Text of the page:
Among the various factors responsible for intrinsic resistance to retroviruses are several that inhibit virus entry. Such factors include ERV produced Env glycoproteins that interfere with virus-receptor binding, and mutations in receptor genes that alter their interactions with viruses (Stocking and Kozak, 2008
). For the MLVs, receptor polymorphisms that recognize different Env variants have been identified for the XPR1 receptor that mediates infection of xenotropic and polytropic MLVs (XMVs and PMVs) (Marin et al., 1999
; Yan et al., 2007
), viruses originally described as different host range groups (Hartley et al., 1977
). For the E-MLVs, there are fewer examples of receptor mediated host range variations, in part because, unlike the X/PMVs that can infect all mammals tested, E-MLV infection is limited to rodents. In addition, most known examples of E-MLV entry restrictions are due, at least in part, to glycosylation of cellular proteins. Because glycosylation of the viral Env has also been associated with altered infectivity of multiple viruses including MLVs (Battini et al., 1994
) and other retroviruses (Ogert et al., 2001
), we examined the need for specific N-glycans in Env regions important for entry. Here we show that deletion of specific N-glycan sites from ecotropic MLV env
genes produces viruses with altered host range. This effect is receptor variant specific, virus type specific, and glycan site specific. Deletion of glycans gs1 and gs2 alters the host range of MoMLV and FrMLV but not AKV MLV, and this restriction is observed only in cells expressing two of the four naturally occurring CAT-1 variants.
Virus infectivity was shown to be affected by glycan site deletion but not by the alteration of glycan type or size. This suggests that the role of glycans in host range may be a consequence of their cotranslational placement on the Env protein, a process that may result in conformational changes in the Env glycoprotein that differentially alters recognition by the 4 receptor variants. Glycan additions generally ensure proper folding of proteins, help maintain their stability, and are needed for intracellular routing and further processing. For MLV Env, blockage of glycosylation by tunicamycin halts processing and translocation to the plasma membrane (Schultz and Oroszlan, 1975). That glycan removal affects infectivity due to altered folding rather than a specific role for glycans in entry is consistent with the crystal structure of FrMLV (Fass et al., 1997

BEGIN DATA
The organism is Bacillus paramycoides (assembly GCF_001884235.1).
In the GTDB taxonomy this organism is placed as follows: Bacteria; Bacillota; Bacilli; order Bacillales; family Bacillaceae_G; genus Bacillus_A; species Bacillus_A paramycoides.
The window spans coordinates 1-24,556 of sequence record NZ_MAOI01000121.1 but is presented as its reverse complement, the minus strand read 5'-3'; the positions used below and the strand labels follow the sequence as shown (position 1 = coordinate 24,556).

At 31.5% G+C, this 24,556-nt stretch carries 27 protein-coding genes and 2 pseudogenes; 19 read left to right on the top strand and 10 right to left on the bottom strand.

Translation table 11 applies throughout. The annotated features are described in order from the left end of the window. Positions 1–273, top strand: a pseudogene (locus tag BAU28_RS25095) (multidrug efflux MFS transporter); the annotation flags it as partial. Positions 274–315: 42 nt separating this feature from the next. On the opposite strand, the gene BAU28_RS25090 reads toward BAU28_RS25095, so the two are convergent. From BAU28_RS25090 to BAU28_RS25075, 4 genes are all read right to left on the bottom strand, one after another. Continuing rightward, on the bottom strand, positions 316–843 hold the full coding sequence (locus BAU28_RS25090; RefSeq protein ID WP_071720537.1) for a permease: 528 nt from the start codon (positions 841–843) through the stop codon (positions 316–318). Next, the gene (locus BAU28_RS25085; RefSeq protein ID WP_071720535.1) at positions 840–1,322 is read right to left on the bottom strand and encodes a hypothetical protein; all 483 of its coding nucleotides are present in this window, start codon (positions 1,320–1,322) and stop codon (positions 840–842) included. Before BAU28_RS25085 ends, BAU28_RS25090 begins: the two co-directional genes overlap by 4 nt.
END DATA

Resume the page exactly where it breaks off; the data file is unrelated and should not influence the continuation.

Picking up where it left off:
) which shows that neither gs1 nor gs2 is positioned near the residues in VRA that form the pocket for virus binding, namely residues S84, D86 and W102 (Davey et al., 1999
Deletion of either of the 2 RBD glycan sites of MoMLV and gs1 of FrMLV produces viruses that identify a functional distinction among the 4 naturally occurring CAT-1 variants. These mutated viruses are much less able to infect dunni and hamster cells, while infectivity on rat XC cells and NIH 3T3 cells is not altered. These infectivity differences are also seen in MA139 ferret cells expressing the dCAT-1 and mCAT-1 receptor variants indicating that receptor polymorphism is the major responsible host cell factor. Virus binding assays further demonstrate there is an association between infectivity and the binding ability of Fr-gs1 compared to the wild type FrMLV in M. dunni cells as well as in the transfected ferret cells. Infectivity can be, however, affected by other, secondary cellular factors as shown by the fact that glycosylation inhibitors can reduce this entry restriction in M. dunni cells.
The three viruses used here have ecotropic host range, but show significant sequence variation in their RDBs and also differ in their patterns of glycosylation (). FrMLV and MoMLV are laboratory isolates that, unlike AKV, are oncogenic in mice. Both viruses were isolated after serial passage of tumors in mice and neither of these viruses have counterparts that are found naturally in laboratory mice or wild mouse species. In contrast, AKV MLVs are naturally occurring MLVs carried as endogenous retroviruses by many inbred laboratory strains and are also found in Asian species of Mus
(Kozak and O’Neill, 1987
). Sequence comparisons of their Env genes indicate closer relationship between FrMLV and MoMLV (88% amino acid identity in RBD) than between either of these viruses and AKV (78% identify). These similarities are reflected in our results; removal of RBD glycan sites from FrMLV and MoMLV similarly compromises infectivity in cells expressing dCAT-1, whereas AKV mutants show no changes in infectivity. Examination of other MLV isolates indicates there is naturally occurring polymorphism at 4 glycan sites (gs3,5,7,8) among ecotropic viruses suggesting that these sites are not critical for producing infectious virus as shown here for gs8.
Mutational changes in the retroviral RBD can lead to the generation of viruses that can use alternative receptors, multiple receptors or even multiple determinants on the same receptor protein (Stocking and Kozak, 2008
). The coevolution of Env and receptor has resulted in their sequence diversity and functional plasticity, and previous studies have identified sequence variations in E-MLVs responsible for variations in receptor usage (Yan et al., 2008
; Masuda et al, 1996
). Such variants show altered infectivity into different mouse or hamster cells, and differential ability to induce multinucleated syncytia. The present study indicates that RBD glycans also serve to control virus host range variation, a control that likely depends on protein folding rather than a direct role in receptor interaction.